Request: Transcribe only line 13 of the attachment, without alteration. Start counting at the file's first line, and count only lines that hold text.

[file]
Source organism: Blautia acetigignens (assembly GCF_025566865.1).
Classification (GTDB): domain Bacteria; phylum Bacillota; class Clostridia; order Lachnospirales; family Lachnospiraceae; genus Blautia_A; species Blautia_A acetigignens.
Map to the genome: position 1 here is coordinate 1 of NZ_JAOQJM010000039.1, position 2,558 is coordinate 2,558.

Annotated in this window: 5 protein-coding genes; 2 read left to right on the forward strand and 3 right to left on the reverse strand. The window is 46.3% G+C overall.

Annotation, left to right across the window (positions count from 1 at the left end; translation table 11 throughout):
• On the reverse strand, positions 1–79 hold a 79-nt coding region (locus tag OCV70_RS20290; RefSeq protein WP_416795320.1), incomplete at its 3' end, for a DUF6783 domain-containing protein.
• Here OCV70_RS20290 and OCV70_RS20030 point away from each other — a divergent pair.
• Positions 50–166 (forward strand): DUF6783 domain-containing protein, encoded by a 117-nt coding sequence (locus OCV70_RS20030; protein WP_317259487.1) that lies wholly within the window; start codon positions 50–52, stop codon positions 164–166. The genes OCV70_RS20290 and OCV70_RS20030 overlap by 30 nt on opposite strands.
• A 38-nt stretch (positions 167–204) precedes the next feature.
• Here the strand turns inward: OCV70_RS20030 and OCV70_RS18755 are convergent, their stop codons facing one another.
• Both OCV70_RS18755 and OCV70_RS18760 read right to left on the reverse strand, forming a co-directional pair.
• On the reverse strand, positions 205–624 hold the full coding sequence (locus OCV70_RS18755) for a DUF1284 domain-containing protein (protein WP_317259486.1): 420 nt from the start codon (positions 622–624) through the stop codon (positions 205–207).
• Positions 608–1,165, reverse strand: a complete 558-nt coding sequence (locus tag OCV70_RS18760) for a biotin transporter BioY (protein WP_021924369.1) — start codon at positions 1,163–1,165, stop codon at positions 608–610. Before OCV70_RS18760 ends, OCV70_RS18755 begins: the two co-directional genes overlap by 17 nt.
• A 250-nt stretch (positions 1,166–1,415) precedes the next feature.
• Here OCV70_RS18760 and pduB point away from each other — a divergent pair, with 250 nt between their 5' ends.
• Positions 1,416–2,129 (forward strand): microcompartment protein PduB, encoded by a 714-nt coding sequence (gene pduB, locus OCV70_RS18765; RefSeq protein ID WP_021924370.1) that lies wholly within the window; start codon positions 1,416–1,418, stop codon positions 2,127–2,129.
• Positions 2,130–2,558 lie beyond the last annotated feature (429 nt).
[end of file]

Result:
• Positions 608–1,165, reverse strand: a complete 558-nt coding sequence (locus tag OCV70_RS18760) for a biotin transporter BioY (protein WP_021924369.1) — start codon at positions 1,163–1,165, stop codon at positions 608–610. Before OCV70_RS18760 ends, OCV70_RS18755 begins: the two co-directional genes overlap by 17 nt.